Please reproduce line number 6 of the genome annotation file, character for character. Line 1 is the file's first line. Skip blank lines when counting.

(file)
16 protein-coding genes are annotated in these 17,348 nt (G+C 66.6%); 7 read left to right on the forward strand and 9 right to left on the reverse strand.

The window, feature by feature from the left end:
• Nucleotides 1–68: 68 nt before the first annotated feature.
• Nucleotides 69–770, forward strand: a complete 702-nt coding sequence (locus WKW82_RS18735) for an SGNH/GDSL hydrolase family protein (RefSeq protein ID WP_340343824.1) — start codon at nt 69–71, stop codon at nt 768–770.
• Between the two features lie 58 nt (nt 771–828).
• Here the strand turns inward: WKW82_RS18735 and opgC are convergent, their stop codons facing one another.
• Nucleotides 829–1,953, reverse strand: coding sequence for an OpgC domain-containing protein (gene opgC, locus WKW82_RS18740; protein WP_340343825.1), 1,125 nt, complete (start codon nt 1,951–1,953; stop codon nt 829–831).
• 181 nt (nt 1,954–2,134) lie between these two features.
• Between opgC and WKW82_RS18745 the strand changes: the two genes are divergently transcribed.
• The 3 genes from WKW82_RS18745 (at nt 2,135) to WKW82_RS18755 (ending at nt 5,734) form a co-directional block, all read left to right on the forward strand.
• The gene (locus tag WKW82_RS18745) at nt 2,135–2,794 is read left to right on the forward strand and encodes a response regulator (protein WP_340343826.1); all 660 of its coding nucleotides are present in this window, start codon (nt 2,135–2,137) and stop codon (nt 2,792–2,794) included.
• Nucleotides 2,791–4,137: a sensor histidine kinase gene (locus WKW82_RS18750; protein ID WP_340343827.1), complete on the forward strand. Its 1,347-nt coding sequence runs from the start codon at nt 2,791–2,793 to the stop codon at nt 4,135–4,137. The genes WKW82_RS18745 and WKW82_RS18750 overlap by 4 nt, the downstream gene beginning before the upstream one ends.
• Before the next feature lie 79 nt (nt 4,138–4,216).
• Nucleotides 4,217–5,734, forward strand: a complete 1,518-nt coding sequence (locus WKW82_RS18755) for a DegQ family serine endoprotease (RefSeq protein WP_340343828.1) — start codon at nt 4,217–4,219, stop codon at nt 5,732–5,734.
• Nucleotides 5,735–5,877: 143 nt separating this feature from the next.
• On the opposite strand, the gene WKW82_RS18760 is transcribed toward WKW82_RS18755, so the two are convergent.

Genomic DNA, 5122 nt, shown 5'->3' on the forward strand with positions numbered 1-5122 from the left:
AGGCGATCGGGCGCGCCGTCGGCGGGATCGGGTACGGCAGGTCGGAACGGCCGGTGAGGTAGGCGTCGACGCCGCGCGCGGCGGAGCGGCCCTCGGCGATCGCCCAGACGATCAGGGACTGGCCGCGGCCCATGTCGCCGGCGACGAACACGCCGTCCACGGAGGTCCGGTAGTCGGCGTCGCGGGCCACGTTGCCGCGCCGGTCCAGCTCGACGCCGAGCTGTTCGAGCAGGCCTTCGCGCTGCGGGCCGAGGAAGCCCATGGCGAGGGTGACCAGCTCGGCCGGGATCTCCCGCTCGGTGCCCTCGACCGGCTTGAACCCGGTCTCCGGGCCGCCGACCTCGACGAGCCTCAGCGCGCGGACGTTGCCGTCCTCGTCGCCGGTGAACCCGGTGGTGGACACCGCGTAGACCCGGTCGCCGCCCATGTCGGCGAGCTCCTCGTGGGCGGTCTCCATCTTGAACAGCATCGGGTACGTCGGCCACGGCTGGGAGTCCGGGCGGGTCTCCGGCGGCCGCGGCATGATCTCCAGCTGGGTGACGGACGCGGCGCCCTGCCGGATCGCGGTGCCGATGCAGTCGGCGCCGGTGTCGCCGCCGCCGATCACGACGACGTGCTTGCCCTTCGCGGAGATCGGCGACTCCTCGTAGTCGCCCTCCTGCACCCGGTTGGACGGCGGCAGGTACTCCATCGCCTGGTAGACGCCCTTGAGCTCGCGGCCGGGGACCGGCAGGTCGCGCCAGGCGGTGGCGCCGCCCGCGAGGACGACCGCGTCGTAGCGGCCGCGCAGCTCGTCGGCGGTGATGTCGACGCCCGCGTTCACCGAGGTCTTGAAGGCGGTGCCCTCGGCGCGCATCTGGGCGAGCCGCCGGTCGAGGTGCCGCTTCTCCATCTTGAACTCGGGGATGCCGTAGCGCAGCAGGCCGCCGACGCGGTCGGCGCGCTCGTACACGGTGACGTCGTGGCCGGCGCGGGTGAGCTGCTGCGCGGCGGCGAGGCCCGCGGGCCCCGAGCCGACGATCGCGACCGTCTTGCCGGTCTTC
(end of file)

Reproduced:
• Here the strand turns inward: WKW82_RS18735 and opgC are convergent, their stop codons facing one another.